Book Review: Parapsychology and the Skeptics: A Scientific Argument for the Existence of ESP Page: 59

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disallows such precise dating, but this and other sweeping statements
he made, such as "The culmination of this revolution was surely the
publication of Newton's Principia in 1687" (p. 5), show a regrettable
lack of familiarity with recent and fine-grained scholarship of
European science from the late Renaissance to the Enlightenment.
For some decades now, scholars have doubted that a finite Scientific
Revolution as such ever took place (e.g., Dear, 2001; Lindberg &
Westman, 1990; Shapin, 1996). For many more decades, history of
science scholars have also moved beyond hagiographical treatises on
"great men" and "great books" and instead focused their attention on
the complexities of discovery, science practice, and the scientific life.
For example, historians have examined the disjuncture between
laboratory notebooks and equipment capacities and the myths that
have grown up around individual scientists and their discoveries (e.g.,
Shapin & Schaffer, 1989) as well as the complex relationship of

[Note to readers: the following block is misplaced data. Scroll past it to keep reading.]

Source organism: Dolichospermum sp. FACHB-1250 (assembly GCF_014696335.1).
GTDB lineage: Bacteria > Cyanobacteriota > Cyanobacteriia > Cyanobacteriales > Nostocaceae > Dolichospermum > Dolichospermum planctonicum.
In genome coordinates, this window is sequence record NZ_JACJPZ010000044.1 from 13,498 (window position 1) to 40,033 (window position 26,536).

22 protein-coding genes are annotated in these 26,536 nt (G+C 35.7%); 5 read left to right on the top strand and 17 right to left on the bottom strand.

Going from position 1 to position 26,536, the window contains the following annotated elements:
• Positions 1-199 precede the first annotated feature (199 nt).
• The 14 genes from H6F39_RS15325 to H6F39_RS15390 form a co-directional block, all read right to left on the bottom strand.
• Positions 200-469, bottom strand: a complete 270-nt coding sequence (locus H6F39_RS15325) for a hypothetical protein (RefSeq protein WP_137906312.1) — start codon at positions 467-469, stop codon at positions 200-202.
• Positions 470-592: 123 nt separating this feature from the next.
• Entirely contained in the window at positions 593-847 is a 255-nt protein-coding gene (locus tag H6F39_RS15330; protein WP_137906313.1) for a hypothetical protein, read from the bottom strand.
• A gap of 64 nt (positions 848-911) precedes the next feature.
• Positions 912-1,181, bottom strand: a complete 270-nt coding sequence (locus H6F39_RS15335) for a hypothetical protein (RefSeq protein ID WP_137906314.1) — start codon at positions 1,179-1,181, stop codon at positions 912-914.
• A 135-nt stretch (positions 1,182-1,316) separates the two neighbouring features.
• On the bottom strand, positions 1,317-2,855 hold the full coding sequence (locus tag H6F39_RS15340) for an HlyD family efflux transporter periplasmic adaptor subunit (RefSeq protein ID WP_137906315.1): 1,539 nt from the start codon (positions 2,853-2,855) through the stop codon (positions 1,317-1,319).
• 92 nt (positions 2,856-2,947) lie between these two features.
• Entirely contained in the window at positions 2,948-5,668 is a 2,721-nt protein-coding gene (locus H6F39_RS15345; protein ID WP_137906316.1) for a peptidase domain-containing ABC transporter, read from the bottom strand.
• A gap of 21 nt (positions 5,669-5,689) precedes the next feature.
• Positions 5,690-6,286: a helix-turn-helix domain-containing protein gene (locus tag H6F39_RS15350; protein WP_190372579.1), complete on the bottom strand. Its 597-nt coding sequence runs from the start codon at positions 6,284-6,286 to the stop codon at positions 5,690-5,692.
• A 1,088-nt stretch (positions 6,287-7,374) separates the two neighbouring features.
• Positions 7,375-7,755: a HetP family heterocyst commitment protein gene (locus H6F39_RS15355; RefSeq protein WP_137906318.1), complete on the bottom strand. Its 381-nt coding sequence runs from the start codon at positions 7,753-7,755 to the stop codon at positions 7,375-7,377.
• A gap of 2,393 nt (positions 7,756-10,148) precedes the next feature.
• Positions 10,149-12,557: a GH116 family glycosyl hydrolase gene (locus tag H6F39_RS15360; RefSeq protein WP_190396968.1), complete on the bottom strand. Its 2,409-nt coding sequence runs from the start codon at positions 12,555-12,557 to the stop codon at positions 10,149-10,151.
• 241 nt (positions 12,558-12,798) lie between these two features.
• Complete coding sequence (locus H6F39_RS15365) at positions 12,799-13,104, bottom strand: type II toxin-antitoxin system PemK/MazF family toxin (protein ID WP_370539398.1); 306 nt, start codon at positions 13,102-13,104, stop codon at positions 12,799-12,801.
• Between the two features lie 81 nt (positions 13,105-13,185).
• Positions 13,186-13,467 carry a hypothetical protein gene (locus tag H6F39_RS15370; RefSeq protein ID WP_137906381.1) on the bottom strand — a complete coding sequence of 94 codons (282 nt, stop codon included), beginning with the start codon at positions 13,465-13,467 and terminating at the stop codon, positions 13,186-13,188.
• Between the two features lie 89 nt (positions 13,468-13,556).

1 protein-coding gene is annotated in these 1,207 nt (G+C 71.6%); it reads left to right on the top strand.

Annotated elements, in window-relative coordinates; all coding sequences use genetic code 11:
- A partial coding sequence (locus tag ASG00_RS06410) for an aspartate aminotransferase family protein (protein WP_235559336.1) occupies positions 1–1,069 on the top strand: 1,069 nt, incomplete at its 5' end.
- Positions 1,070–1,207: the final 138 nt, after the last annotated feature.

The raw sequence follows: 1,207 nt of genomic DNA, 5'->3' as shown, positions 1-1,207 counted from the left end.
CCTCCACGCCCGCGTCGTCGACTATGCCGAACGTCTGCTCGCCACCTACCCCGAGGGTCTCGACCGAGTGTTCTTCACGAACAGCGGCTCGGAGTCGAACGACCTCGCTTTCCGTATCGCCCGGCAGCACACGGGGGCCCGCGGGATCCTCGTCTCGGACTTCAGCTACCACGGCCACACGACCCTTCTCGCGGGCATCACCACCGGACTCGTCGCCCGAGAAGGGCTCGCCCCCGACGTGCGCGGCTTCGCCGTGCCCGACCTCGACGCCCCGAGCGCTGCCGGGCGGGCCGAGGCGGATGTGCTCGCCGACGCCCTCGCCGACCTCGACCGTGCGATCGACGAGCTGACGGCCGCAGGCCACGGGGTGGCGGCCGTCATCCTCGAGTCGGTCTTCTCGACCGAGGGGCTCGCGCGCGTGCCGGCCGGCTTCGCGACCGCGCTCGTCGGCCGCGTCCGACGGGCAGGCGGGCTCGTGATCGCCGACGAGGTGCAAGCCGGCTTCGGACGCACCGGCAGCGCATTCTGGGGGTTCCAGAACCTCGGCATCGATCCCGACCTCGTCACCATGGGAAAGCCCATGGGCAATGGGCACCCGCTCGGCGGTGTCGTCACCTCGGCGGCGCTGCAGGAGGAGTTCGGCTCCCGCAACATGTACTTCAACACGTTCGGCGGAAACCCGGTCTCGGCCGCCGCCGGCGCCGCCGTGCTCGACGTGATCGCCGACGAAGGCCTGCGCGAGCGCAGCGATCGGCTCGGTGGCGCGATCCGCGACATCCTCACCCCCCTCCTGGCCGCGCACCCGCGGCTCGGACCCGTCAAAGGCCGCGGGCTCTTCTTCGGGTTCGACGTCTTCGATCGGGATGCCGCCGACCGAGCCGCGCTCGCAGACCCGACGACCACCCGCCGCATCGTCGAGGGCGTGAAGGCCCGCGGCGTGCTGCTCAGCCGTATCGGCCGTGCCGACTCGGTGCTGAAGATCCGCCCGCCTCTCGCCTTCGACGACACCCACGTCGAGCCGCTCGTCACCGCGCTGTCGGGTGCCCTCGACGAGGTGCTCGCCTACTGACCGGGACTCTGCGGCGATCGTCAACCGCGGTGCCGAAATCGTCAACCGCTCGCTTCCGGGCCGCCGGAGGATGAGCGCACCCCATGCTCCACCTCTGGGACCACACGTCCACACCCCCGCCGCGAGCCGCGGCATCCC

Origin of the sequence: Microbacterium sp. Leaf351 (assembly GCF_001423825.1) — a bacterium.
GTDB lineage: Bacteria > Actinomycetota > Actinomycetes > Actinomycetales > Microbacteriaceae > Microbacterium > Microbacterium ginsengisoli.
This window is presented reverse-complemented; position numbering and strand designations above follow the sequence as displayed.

scientists' personal interests and their contributions to "modern"
science (e.g., Dobbs, 2002).
Something hagiographical is visible in Carter's brief person-
centered depiction of the early history of psychical research and
parapsychology. Further, the author misidentified the cast of
characters who made up what Gauld (1968) has called the "Engine
Room" of the Society for Psychical Research. Although the philosopher
Henry Sidgwick was mentioned as one of the luminaries involved in
the founding of the organization, he was displaced from his position as
both a key member of the early core group and the husband of Eleanor
Balfour. Carter married Mrs. Sidgwick off instead to Australian
parapsychologist Richard Hodgson who, although active in the early
SPR, was known more for his key role in the rejuvenation of the
American Society for Psychical Research some decades later (and who
never married). Although the author emphasized the contribution of
the Balfour family as a whole-a good point that is not made often
enough-he missed two of its most important members: the Cam-
bridge physicist John Strutt (Lord Rayleigh) and his wife, Evelyn
Balfour (Lady Rayleigh). Both Eleanor and Evelyn Balfour served as
assistants to Strutt, and both were self-educated to a very high degree,
Eleanor being especially proficient in science and mathematics. It was
through their interest in formal higher education for women that they
met Henry Sidgwick, an ardent campaigner in the 1870s for the
founding of a college at Cambridge to which women might be admitted
(e.g., Schultz, 2004; Sidgwick, 1938).


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Zingrone, Nancy L. Book Review: Parapsychology and the Skeptics: A Scientific Argument for the Existence of ESP, review, Autumn 2009; Durham, North Carolina. ( accessed July 25, 2021), University of North Texas Libraries, UNT Digital Library,; .

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